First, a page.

>     >> What makes you think that making the data available is going to
>     >> be terribly useful (given the atrocious example of the way
>     >> patent claims are written)?
>     kms> This flips our CALs discussion around.  I'm discussing
>     kms> general theory (publically available data), not a specific
>     kms> implemenation (patent application data and/or claims
>     kms> support).
> Huh?  Either the theory applies to patent applications and claims
> support, or it's bogus.  We all want publically available data; the
> question is will early revelation cripple to the profit potential, and
> thus ensure that many fewer new drugs are produced?  Thus failing to
> save lives that could have been saved?

I hope not, does this question come out from current patent awarding
methods, or do you think it would be the same with different rules?

>     kms> There's monopoly interests, on the one hand.  There's the
>     kms> fact that the research is publicly funded, and according to
>     kms> some, should have a public interest component, other than
>     kms> monopoly market development, as a result.
> Saving lives through the actual production and distribution of new
> drugs (as opposed to leaving them as pretty ink splats on the pages of
> professional journals) is not in the public interest?

It is, but do you think patents monopolies are the best method?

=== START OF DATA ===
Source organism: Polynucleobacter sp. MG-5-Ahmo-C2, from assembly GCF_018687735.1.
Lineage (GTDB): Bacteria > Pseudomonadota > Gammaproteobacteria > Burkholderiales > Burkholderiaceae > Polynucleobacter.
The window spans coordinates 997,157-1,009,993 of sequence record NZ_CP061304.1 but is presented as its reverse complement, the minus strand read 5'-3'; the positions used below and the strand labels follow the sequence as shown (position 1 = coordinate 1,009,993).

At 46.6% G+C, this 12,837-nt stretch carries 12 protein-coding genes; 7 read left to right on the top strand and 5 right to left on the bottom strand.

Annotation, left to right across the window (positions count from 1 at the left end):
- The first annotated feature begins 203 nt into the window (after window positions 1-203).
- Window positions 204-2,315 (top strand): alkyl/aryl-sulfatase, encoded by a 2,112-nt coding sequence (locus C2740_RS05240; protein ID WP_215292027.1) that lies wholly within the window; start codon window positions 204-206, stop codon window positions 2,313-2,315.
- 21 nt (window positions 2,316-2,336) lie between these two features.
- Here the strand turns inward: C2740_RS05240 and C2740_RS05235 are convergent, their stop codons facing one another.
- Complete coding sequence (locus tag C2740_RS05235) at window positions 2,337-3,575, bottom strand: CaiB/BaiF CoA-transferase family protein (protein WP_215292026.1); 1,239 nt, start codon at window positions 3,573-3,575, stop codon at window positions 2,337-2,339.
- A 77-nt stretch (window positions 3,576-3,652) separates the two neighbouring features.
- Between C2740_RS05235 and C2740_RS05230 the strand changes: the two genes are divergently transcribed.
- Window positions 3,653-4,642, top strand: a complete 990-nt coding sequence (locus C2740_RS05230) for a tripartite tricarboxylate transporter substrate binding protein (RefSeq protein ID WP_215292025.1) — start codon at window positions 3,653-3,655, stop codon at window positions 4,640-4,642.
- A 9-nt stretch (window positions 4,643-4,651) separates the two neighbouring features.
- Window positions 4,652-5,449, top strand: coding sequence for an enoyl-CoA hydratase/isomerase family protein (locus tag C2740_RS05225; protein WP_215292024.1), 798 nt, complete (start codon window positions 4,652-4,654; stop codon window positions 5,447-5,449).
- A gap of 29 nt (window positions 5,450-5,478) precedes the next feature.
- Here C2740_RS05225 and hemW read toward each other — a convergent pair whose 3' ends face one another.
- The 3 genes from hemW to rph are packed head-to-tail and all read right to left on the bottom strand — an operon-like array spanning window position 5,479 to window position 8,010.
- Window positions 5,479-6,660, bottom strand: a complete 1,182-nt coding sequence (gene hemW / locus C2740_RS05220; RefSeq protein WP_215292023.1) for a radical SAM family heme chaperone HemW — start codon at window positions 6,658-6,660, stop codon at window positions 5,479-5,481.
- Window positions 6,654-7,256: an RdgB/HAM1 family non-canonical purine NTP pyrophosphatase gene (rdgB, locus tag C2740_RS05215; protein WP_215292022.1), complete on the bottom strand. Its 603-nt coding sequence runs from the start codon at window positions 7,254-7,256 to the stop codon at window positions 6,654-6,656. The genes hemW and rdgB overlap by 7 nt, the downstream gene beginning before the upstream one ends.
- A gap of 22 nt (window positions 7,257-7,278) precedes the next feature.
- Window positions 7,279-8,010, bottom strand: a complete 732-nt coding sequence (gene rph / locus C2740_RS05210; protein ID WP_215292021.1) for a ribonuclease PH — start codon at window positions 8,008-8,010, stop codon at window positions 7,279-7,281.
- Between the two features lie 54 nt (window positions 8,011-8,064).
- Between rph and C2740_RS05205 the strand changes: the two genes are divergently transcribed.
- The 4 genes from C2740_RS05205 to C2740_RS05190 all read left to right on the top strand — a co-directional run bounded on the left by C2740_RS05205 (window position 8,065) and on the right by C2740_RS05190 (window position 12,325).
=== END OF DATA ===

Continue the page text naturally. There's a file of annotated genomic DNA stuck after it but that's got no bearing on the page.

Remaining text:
Should we do something similar for food and water too ?

> Exactly.  So how do you propose to get the risky business done?
> Remove the protection of the profits of those who conduct it!  Good
> move, that.

Shouldn't we protect only against risks and let see who's better in
making profits in a competitive market ?

>     kms>     Tsunamis might also come to mind.  Care to estimate the
>     kms> cost per life saved of the US Pacific tsunami detection
>     kms> network?
> Would you care to estimate the number of lives that would be saved had
> the US instead contributed that tsunami detection network and the
> associated communications infrastructure to the nations around the
> Indian ocean?
> Let's not trade lives against dollars just yet.  First, let's trade
> lives saved this way against lives saved that way.  Turning it into a
> dollar vs lives tradeoff too early makes it much harder to evaluate
> alternative means to the same end objectively, without adding much to
> the discussion.

Exactly, the right question is: does the patents method optimize lives
I have not enough data, but my sensation is that it optimizes only
profits right now, or to say it smoothly it optimize too much profits
with regards to lives saved. The fact that bigpharma companies 
were able to dramatically drop prices for AIDS cures in African states
let me think if they were really recovering costs or were they making
a lot of profits on the skin of people there.

If the latter then the system does not work and need a rethink in my
POV. Medicine is not just a business like others, as you said, there are
lives involved.

Simo Sorce -